Reviewing legal aspects of substitution treatment at international level
Treatment for drug addiction was seen as a measure to reduce drug abuse as early as 1961 when the UN Single Convention was signed. However, the only recognised concept of drug treatment mentioned by the Convention concerned the detoxification of the individual through ‘drug-free treatment’. Therapeutic measures aimed at treating drug addictions through maintenance and related distributions of alternative substances are not expressly mentioned by the UN Conventions of 1961, 1971 and 1988.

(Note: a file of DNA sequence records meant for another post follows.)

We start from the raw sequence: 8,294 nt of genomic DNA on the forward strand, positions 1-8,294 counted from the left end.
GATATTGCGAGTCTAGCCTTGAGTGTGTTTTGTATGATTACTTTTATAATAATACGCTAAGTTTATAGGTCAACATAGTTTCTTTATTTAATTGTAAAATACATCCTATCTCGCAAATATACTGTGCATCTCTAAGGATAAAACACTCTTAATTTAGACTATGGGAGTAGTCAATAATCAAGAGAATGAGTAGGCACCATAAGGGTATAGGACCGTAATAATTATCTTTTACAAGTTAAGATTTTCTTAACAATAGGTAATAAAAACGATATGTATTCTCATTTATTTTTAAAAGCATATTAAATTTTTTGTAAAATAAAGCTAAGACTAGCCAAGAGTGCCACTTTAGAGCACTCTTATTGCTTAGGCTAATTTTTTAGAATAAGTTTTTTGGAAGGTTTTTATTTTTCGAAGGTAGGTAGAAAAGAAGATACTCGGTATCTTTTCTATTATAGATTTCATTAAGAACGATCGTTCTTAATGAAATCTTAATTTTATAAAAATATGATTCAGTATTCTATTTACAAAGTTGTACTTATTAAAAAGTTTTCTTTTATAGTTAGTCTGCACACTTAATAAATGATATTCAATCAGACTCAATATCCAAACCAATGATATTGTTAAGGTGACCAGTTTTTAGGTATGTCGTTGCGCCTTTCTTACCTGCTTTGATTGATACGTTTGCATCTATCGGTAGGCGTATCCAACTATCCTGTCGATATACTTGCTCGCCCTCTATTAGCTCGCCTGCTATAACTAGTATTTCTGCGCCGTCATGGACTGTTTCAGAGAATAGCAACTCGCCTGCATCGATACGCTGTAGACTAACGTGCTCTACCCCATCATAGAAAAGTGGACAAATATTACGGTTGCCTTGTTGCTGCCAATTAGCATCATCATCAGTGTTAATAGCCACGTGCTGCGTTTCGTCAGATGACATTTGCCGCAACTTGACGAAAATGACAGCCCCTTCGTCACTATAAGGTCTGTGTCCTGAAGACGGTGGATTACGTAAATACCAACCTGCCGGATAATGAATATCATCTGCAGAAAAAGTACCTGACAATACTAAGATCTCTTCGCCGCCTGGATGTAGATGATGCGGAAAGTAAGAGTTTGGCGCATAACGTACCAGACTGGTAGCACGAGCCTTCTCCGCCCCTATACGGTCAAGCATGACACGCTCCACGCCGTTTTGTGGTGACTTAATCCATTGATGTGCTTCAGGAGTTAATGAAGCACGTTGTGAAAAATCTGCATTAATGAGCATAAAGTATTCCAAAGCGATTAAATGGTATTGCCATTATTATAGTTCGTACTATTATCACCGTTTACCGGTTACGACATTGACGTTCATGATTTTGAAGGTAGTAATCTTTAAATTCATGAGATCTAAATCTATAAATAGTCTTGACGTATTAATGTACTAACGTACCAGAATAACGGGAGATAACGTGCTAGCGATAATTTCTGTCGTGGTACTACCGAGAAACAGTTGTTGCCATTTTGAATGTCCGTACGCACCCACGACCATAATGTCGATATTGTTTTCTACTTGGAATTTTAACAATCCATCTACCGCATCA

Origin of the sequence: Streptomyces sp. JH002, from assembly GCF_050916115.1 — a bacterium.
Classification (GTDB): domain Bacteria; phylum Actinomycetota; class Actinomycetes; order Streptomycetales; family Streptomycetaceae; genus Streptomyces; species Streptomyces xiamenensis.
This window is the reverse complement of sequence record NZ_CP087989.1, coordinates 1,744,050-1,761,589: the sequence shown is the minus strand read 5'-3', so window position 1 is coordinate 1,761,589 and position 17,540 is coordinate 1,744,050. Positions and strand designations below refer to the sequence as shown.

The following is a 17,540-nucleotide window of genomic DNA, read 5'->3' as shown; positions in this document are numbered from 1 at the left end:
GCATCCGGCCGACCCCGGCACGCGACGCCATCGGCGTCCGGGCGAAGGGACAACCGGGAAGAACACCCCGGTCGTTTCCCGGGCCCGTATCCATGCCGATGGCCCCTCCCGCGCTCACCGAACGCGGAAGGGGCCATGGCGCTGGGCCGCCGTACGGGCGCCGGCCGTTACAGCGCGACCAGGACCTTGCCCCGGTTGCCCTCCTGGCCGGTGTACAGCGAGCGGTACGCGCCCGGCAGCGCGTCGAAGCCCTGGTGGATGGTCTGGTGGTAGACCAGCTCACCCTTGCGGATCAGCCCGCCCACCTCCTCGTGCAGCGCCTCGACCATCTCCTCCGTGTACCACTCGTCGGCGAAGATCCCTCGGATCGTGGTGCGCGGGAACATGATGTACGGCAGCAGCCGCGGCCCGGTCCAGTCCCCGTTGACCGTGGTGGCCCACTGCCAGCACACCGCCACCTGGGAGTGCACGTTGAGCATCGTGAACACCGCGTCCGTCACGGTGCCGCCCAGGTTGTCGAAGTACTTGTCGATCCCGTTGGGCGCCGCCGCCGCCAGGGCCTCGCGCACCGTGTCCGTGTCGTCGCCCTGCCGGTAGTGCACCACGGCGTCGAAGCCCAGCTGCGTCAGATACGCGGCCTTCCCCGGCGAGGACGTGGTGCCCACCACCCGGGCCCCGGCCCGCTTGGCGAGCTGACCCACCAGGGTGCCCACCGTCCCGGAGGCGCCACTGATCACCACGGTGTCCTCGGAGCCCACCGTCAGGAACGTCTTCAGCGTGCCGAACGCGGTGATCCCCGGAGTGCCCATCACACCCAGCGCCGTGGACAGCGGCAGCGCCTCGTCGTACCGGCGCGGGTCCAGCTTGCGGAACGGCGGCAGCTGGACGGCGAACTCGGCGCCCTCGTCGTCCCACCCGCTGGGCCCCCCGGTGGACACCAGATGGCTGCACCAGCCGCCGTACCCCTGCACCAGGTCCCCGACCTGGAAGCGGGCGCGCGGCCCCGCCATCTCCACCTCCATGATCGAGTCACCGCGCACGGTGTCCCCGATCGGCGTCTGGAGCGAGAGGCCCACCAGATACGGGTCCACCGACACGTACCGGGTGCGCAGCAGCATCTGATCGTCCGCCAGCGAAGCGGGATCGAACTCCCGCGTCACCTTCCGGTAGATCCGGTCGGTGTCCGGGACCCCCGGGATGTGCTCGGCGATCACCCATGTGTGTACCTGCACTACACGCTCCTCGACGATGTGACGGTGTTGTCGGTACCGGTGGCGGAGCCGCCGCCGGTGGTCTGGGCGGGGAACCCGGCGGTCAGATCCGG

However, therapeutic measures, mainly based on the distribution of methadone or similar antagonists to heavy heroin addicts, tentatively started in some European countries already in the late sixties and in the seventies, and developed and expanded during the eighties and in the nineties.
Therefore, reviewing at international level the legitimacy of substitution treatment interventions and programmes comes up against one key obstacle; that the United Nations Conventions - ruling on the production and use of illicit drugs - do not expressly regulate the distribution of narcotics for reducing drug abuse or related harms.
ELDD Comparative Study